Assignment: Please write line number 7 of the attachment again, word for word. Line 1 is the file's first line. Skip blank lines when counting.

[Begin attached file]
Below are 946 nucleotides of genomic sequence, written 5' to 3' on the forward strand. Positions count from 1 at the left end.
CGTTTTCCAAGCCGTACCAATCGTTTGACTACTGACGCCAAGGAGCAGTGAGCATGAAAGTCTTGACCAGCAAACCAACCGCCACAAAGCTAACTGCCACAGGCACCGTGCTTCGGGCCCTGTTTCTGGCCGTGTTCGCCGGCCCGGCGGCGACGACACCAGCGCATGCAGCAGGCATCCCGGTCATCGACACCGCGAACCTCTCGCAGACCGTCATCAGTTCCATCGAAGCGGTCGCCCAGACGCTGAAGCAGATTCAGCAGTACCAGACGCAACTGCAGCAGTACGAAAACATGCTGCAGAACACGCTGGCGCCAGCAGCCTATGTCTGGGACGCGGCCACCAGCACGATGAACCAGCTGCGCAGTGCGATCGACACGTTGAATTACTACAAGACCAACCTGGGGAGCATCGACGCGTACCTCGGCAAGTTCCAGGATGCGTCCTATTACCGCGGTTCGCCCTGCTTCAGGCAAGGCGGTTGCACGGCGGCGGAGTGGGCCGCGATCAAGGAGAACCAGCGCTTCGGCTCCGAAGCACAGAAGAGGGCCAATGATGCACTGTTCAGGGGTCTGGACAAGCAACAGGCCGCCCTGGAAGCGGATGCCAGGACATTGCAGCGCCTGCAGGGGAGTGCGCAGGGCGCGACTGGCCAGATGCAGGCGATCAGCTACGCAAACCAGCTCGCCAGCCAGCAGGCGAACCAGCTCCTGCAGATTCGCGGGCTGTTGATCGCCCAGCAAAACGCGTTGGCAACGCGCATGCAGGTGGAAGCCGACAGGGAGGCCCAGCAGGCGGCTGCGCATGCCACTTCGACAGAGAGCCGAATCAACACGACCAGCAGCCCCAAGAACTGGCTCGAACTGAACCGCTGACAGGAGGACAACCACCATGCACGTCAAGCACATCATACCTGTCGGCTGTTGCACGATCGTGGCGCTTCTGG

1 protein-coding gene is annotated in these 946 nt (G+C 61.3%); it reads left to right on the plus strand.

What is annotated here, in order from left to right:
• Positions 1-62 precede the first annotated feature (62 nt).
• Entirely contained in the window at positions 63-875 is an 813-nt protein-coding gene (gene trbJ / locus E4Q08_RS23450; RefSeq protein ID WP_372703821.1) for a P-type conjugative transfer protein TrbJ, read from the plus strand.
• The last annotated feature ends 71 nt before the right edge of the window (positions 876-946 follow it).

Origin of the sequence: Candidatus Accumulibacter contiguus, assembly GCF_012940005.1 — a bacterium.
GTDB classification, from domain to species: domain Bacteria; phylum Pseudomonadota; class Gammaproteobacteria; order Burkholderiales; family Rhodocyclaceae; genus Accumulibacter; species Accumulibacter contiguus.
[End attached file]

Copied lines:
• The last annotated feature ends 71 nt before the right edge of the window (positions 876-946 follow it).